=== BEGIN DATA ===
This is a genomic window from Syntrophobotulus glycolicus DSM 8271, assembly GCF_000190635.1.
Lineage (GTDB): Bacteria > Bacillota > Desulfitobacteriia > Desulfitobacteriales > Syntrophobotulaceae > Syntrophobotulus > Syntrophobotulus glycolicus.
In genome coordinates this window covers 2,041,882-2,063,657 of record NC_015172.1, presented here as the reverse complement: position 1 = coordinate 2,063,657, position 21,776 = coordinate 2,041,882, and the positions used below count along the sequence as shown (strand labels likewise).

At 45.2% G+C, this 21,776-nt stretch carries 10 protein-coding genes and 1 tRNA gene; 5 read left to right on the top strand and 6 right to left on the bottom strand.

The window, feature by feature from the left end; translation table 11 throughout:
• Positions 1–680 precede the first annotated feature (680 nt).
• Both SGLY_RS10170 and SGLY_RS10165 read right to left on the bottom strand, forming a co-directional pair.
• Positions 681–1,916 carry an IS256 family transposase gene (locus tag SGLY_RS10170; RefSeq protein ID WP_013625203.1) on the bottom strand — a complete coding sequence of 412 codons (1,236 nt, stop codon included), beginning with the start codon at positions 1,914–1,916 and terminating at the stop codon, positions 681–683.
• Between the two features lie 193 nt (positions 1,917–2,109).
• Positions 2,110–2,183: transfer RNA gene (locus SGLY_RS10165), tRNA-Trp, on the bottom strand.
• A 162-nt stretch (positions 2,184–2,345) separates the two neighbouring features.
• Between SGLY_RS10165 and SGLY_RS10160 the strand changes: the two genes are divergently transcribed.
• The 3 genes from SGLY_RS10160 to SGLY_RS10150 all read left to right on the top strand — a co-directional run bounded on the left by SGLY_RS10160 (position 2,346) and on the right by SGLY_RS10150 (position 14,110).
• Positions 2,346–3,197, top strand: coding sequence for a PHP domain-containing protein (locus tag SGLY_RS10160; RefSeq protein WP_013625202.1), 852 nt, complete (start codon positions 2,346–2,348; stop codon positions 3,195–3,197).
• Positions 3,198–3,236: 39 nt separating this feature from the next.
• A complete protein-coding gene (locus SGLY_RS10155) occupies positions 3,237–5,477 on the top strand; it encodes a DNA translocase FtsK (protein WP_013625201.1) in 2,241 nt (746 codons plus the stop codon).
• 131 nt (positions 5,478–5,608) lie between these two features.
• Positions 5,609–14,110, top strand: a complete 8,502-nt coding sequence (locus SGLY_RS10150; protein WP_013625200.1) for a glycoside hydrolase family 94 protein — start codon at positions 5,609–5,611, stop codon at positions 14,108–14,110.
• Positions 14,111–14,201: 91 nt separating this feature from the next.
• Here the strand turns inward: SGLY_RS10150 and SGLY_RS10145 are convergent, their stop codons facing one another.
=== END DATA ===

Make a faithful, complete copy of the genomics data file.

This is a genomic window from Syntrophobotulus glycolicus DSM 8271, assembly GCF_000190635.1.
Lineage (GTDB): Bacteria > Bacillota > Desulfitobacteriia > Desulfitobacteriales > Syntrophobotulaceae > Syntrophobotulus > Syntrophobotulus glycolicus.
In genome coordinates this window covers 2,041,882-2,063,657 of record NC_015172.1, presented here as the reverse complement: position 1 = coordinate 2,063,657, position 21,776 = coordinate 2,041,882, and the positions used below count along the sequence as shown (strand labels likewise).

At 45.2% G+C, this 21,776-nt stretch carries 10 protein-coding genes and 1 tRNA gene; 5 read left to right on the top strand and 6 right to left on the bottom strand.

The window, feature by feature from the left end; translation table 11 throughout:
• Positions 1–680 precede the first annotated feature (680 nt).
• Both SGLY_RS10170 and SGLY_RS10165 read right to left on the bottom strand, forming a co-directional pair.
• Positions 681–1,916 carry an IS256 family transposase gene (locus tag SGLY_RS10170; RefSeq protein ID WP_013625203.1) on the bottom strand — a complete coding sequence of 412 codons (1,236 nt, stop codon included), beginning with the start codon at positions 1,914–1,916 and terminating at the stop codon, positions 681–683.
• Between the two features lie 193 nt (positions 1,917–2,109).
• Positions 2,110–2,183: transfer RNA gene (locus SGLY_RS10165), tRNA-Trp, on the bottom strand.
• A 162-nt stretch (positions 2,184–2,345) separates the two neighbouring features.
• Between SGLY_RS10165 and SGLY_RS10160 the strand changes: the two genes are divergently transcribed.
• The 3 genes from SGLY_RS10160 to SGLY_RS10150 all read left to right on the top strand — a co-directional run bounded on the left by SGLY_RS10160 (position 2,346) and on the right by SGLY_RS10150 (position 14,110).
• Positions 2,346–3,197, top strand: coding sequence for a PHP domain-containing protein (locus tag SGLY_RS10160; RefSeq protein WP_013625202.1), 852 nt, complete (start codon positions 2,346–2,348; stop codon positions 3,195–3,197).
• Positions 3,198–3,236: 39 nt separating this feature from the next.
• A complete protein-coding gene (locus SGLY_RS10155) occupies positions 3,237–5,477 on the top strand; it encodes a DNA translocase FtsK (protein WP_013625201.1) in 2,241 nt (746 codons plus the stop codon).
• 131 nt (positions 5,478–5,608) lie between these two features.
• Positions 5,609–14,110, top strand: a complete 8,502-nt coding sequence (locus SGLY_RS10150; protein WP_013625200.1) for a glycoside hydrolase family 94 protein — start codon at positions 5,609–5,611, stop codon at positions 14,108–14,110.
• Positions 14,111–14,201: 91 nt separating this feature from the next.
• Here the strand turns inward: SGLY_RS10150 and SGLY_RS10145 are convergent, their stop codons facing one another.